Granting the title of "first" tends to minimize the process of centuries and decades for that result to be possible. For this reason, before classifying a tape as "the first animated film", it should be noted that the beginnings of animation go back hundreds of years with puppets and shadow theaters. This then went through very important advances in the second half of the 19th century with the invention of the phenakistiscope and the zoetrope, disc- or drum-shaped machines that gave the illusion of movement.

All these inventions would be fundamental not only for animation, but for the creation of cinema itself by establishing the foundations of speed image sequencing. It took 13 years from the "invention of cinema" with the Lumiere cinematograph to record the first animated cartoon on tape: "Fantasmagorie" by Émile Coh. The 1 minute and 17 second sequence is the result of 700 hand-drawn images, showing the metamorphosis of people and objects, an allegorical style of 19th-century lantern theater.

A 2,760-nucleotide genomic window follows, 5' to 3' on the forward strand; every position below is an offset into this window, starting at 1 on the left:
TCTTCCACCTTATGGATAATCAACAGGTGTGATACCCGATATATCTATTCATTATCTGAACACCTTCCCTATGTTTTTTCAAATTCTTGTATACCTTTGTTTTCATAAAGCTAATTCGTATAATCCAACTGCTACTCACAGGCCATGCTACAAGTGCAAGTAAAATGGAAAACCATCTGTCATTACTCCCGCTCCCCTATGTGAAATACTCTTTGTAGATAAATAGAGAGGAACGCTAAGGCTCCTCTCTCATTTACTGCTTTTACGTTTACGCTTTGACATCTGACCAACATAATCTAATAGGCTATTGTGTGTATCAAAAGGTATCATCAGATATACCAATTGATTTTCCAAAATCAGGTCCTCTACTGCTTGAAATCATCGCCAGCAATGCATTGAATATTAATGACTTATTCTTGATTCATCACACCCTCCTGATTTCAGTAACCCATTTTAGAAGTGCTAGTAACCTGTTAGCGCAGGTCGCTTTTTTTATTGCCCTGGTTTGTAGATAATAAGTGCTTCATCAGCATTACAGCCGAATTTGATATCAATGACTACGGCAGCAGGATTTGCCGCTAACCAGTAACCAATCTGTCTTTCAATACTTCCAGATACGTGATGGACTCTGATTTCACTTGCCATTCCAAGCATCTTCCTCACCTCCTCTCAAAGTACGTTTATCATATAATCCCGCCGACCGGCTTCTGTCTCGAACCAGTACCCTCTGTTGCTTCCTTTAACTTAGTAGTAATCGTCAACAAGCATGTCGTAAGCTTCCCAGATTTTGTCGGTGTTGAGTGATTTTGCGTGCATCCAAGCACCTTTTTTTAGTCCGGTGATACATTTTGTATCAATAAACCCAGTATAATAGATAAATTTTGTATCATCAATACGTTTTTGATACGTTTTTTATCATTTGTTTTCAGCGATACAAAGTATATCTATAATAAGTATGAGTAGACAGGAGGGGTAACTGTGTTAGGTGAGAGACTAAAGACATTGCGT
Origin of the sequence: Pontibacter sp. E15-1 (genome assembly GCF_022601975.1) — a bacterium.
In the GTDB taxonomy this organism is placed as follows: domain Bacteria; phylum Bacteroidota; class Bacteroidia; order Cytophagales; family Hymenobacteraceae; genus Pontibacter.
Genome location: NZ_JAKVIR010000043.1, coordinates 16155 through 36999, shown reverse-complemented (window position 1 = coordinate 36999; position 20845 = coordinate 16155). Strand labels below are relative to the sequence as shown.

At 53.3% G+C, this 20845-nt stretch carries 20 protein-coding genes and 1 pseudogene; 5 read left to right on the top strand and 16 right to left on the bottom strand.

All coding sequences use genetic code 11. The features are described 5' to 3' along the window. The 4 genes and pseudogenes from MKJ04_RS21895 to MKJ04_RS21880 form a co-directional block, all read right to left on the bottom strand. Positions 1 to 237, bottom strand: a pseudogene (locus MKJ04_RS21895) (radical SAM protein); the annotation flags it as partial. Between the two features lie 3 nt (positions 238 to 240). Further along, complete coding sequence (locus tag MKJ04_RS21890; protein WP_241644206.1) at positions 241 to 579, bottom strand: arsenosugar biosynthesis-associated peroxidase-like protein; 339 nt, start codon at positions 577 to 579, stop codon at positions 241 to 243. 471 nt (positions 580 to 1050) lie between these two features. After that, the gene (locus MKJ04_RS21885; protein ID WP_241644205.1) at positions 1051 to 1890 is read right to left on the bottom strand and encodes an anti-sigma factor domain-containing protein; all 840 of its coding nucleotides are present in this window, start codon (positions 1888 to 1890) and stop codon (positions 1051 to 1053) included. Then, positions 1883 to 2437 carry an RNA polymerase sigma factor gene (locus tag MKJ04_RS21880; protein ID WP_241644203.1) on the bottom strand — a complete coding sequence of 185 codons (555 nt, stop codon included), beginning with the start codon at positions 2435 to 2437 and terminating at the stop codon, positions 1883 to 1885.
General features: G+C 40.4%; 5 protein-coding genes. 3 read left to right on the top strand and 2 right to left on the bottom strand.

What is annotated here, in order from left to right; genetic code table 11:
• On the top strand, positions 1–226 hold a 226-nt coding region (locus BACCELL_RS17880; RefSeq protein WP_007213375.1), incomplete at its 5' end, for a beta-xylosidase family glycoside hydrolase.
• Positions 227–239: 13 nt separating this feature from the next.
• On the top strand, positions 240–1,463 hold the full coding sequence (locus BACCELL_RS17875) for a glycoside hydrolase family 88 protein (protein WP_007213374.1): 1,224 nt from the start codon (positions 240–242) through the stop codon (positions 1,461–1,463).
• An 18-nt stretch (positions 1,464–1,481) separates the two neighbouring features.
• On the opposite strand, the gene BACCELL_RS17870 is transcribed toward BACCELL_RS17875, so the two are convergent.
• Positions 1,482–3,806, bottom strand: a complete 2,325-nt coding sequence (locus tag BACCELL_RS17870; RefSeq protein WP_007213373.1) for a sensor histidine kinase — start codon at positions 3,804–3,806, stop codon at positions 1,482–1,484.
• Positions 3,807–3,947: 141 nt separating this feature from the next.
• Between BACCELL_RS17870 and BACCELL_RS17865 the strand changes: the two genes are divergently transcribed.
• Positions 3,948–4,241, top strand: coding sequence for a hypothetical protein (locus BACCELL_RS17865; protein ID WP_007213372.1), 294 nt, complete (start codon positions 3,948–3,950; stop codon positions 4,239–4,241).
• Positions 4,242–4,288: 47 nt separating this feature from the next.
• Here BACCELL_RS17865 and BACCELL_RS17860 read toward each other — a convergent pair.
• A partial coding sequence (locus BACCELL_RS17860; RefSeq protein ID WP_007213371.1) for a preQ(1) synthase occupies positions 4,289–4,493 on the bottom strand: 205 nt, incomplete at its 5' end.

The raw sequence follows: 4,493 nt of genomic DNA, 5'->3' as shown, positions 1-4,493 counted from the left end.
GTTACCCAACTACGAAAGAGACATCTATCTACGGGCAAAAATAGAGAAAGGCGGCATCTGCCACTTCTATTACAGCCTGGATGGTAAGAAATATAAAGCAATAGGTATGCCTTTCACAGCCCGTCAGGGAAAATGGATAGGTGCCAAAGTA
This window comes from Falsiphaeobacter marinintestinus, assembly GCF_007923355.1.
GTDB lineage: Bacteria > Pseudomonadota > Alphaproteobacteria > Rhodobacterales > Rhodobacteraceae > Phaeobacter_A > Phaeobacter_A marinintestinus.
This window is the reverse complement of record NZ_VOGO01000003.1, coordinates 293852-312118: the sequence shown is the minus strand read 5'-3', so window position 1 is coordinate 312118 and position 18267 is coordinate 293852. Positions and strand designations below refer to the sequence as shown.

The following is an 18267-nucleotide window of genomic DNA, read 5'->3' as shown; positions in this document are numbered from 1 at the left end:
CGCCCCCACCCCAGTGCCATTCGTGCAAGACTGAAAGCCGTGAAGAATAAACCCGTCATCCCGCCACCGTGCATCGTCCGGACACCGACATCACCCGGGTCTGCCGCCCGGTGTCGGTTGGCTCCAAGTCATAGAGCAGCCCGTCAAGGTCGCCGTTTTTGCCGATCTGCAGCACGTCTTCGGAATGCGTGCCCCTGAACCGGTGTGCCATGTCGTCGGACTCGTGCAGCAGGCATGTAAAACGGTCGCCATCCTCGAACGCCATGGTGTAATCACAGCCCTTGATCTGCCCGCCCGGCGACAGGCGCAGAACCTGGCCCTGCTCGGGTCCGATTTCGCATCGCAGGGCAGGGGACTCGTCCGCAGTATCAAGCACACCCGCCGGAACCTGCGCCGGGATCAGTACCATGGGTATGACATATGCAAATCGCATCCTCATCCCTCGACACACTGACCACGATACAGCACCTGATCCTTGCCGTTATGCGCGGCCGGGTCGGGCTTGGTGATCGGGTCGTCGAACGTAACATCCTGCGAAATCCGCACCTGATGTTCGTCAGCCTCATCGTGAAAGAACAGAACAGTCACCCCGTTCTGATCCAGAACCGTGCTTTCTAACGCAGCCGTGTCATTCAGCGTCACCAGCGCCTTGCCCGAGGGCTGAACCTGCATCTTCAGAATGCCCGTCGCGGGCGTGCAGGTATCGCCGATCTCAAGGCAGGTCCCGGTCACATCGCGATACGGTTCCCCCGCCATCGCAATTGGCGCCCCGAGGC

"Steamboat Willie" (1928)

In 1927 the history of cinema changed with the premiere of the first film with synchronized sound. The following year, in a less prominent but important act, “Steamboat Willie,” directed by Walt Disney with Ub Iwerks, was one of the first cartoons with synchronized sound and the debut of the Walt Disney Animation Studios icon. The popularity of those 7 minutes and 23 seconds at the West 57th Theater in New York changed the course of the medium.

The success of the short film was key to Disney presenting its version of "Snow White and the Seven Dwarfs" in 1937, considered the first animated film (although that title is in dispute with "The Apostle", an Argentine production from 1917). These were the foundations of an industrial titan that monopolized animation and can be credited with associating with a child audience. In 2024 the work will become public domain.

Also read: "Spider-Man: Across the Spiderverse", an Animation Masterpiece

"The Castle of Cagliostro" (1979)

The first anime works date back to 1917 and were key to improving the cel animation technique, with state support for filmmakers. That alliance consolidated the style as an icon of Japanese culture, with the curiosity that the first anime feature film, "Momotarō, God of Waves" (1944), was made with the support of the Japanese Imperial Army.